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Jake September 11, 2003 13:35

Bulk temperature
Is there an easy way to extract the bulk temperature of the fluid? Or is UDF the way to go?


Fernando Lopez Parra September 12, 2003 04:37

Re: Bulk temperature
Hi there. Let me see if this helps. You can go to "Report" on the main menu in FLUENT. Select "Surface integrals" and then, within the surfaces manu, select "Default interior" or whichever name you or FLUENT assigned the flow domain you are looking at. Then, from the list on the left, you must select how do you want the temperature to be calculated, normally the area-weighted average should be the most adequate for you. Then click "compute" and it will give you the bulk temperature of the flow domain.

Jake September 12, 2003 09:21

Re: Bulk temperature
Hi Fernando, Thanks for the tip :)

Jake September 12, 2003 09:26

Re: Bulk temperature
This seems to give the bulk temperature of the entire fluid domain. What if I need to know the bulk temperature at each cross section, i.e. the local bulk temperature as a function of axial position?

TIA :)

Fernando September 13, 2003 11:24

Re: Bulk temperature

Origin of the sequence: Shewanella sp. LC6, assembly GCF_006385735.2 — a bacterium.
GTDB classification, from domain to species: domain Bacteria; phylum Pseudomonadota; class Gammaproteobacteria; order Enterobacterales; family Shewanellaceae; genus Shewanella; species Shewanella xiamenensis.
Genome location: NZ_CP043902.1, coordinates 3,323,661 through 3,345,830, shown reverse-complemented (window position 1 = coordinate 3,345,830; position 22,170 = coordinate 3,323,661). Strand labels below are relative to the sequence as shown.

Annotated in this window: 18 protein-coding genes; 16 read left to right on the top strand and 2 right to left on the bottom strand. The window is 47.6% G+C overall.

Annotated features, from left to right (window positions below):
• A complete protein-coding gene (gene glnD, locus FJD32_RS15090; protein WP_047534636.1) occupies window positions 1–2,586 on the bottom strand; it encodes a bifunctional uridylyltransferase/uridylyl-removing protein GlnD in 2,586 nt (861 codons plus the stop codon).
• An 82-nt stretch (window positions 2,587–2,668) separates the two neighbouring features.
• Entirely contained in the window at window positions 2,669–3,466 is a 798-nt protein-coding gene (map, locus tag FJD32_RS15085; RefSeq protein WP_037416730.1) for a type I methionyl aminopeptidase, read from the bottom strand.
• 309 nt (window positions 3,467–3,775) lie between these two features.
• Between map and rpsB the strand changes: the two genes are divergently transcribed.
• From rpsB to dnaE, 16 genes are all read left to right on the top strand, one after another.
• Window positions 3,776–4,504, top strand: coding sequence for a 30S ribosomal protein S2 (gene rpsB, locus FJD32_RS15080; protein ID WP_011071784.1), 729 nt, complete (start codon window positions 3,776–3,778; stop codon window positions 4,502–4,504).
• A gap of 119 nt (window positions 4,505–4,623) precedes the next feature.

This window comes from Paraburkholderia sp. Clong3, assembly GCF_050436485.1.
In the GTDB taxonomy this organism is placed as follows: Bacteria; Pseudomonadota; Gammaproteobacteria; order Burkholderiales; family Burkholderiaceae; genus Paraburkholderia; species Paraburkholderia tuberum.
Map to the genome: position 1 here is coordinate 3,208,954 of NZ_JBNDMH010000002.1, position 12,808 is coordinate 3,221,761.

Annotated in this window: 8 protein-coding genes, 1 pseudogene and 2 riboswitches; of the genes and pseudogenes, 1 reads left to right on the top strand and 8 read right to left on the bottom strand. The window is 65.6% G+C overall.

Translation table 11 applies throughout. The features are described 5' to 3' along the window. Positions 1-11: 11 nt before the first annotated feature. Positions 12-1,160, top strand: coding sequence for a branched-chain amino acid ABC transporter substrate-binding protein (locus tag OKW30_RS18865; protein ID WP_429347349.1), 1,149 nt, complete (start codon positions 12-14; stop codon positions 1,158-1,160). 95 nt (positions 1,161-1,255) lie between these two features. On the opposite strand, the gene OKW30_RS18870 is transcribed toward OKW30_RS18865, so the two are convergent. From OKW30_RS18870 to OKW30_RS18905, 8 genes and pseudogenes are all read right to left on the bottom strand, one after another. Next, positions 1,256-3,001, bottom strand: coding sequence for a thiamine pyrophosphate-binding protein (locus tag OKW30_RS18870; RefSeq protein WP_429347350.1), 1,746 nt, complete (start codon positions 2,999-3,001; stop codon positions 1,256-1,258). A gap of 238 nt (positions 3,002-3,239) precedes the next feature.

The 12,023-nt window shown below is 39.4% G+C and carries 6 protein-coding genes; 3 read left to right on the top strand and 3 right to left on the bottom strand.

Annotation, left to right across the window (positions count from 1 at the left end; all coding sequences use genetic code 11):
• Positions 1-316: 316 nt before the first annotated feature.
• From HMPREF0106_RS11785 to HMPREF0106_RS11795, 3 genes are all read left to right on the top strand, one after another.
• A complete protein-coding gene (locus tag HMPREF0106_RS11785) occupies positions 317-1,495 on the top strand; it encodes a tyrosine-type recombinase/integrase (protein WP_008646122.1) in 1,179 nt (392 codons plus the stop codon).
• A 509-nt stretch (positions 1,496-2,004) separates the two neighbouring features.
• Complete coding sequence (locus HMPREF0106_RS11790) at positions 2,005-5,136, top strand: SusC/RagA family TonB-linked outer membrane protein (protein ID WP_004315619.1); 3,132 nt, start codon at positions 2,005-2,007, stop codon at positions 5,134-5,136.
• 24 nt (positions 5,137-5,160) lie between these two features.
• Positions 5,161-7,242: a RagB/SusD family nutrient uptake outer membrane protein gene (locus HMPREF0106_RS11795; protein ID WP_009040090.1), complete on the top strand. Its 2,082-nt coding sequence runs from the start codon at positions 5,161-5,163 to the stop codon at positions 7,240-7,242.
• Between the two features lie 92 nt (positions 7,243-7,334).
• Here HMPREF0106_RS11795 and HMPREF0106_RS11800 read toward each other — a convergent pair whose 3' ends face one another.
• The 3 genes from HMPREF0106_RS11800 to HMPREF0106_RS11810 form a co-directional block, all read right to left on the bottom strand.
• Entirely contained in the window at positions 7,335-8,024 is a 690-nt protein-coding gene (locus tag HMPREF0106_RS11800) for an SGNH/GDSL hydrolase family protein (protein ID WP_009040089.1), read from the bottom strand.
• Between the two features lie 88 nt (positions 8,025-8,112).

If you need to compute the bulk temperature at the cross-sections, you need to define those cross sections lines first. Go to "surface" (I think, I don't have Fluent in front of me now) and go to line/rake. This opens a panel in which you can define your cross section with lines (assuming you are working with 2-D, you will need a surface if you are doing 3-D). You can do this by using your cartesian co-ordinates or by hand, but even if you have a very complex geometry it is advisable to generate these lines with the co-ordinates, otherwise it would not be accurate. In a rake you define the number of control points (i.e. the points at which the properties will be monitored) along the line, and in the line option is based on the grid size in the area. Generate your control lines and then you will see that FLUENT will include them in the list of geometric features, with the rest of the boundary conditions. You can then go to integrals and compute the average temperature along your line and you can also plot (XY plot in the menu) the local temperature at each one of the divisions on the cross-section line. Hope this helps and good luck. Fernando

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